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Let’s assume that Star Trek Into Darkness takes the top spot at the box office this weekend, and that it will be followed by Iron Man 3 and The Great Gatsby. When you break down all the prominent cast members, male actors outnumber the female actors roughly 16 to 6. And while big pre-summer releases aren’t exactly where you go to find your forward thinking moral grounds, it’s still another sign that women’s roles in Hollywood still have a long way to go to even closely match up to males.
An L.A. Times article discusses a study released this week by the USC Annenberg School for Communication and Journalism that focused on the 100 highest grossing movies of 2012, and discovered that only 28.4 percent of the speaking roles in all of these films went to women, a drop from 32.8% a few years ago. It’s a number that has not changed drastically in a very long time, despite female-driven films like The Hunger Games and Bridesmaids pulling in huge audiences. A handful of really good exceptions does not change the rule in this case. It never helps when the highest grossing movies of the year are generally ensemble films, which would seem to skew the numbers ever further.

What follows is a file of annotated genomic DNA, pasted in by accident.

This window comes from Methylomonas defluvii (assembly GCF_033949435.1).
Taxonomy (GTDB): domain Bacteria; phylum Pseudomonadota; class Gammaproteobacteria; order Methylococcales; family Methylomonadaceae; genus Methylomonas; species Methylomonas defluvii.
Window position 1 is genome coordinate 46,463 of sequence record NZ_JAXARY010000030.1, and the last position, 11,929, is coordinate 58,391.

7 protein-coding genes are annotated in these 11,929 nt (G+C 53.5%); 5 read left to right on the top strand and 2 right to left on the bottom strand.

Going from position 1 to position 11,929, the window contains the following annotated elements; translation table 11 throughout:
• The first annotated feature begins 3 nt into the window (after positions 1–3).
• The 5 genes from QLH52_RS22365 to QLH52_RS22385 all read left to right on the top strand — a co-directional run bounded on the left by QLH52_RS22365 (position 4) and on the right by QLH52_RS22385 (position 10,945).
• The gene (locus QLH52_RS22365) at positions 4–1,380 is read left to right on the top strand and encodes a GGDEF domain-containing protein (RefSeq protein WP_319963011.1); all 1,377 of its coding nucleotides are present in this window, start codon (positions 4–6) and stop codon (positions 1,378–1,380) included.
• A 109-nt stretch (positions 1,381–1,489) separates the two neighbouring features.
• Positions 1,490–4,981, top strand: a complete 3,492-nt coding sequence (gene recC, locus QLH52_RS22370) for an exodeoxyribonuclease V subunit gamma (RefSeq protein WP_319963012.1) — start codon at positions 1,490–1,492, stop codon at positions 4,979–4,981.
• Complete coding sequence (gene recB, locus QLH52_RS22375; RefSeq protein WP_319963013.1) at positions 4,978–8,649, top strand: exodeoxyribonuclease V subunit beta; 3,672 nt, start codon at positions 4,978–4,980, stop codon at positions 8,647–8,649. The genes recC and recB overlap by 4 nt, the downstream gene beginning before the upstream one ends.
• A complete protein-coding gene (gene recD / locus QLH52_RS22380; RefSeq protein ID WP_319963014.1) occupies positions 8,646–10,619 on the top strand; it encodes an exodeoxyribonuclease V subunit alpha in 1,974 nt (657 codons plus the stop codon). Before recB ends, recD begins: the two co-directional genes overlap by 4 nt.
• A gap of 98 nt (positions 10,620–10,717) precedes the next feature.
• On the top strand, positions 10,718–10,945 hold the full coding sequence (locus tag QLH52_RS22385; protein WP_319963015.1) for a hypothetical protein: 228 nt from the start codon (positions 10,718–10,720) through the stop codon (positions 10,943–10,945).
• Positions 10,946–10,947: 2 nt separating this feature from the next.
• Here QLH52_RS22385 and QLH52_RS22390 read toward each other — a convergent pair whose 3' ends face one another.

"There is notable consistency in the number of females on-screen from year to year," said USC researcher Marc Choueiti. "The slate of films developed and produced each year is almost formulaic — in the aggregate, female representation hardly changed at all."
And to be expected, the women that are appearing in films aren’t always presented like Sally Field’s Mary Todd in Lincoln. At a five-year high, the percentage of woman wearing sexually-revealing clothing in these films is 31.6 percent, and within that result, the number of teen girls dressing provocatively is 56.6 percent. That’s not only wrong, it’s downright creepy. (For everyone but teen boys that is.)
Can’t blame the audiences, either. "There is a perception that movies that pull male sell,” says study author Stacy L. Smith. “Given that females go to the movies as much as males, the lack of change is likely due to entrenched ways of thinking and doing business that perpetuate the status quo." It appears that the best way to get women in front of the camera is to get more women behind the camera, which is ridiculously overdue anyway.
I guess women still have it over anthropomorphic teddy bears, only one of whom had a speaking part in 2012 cinema.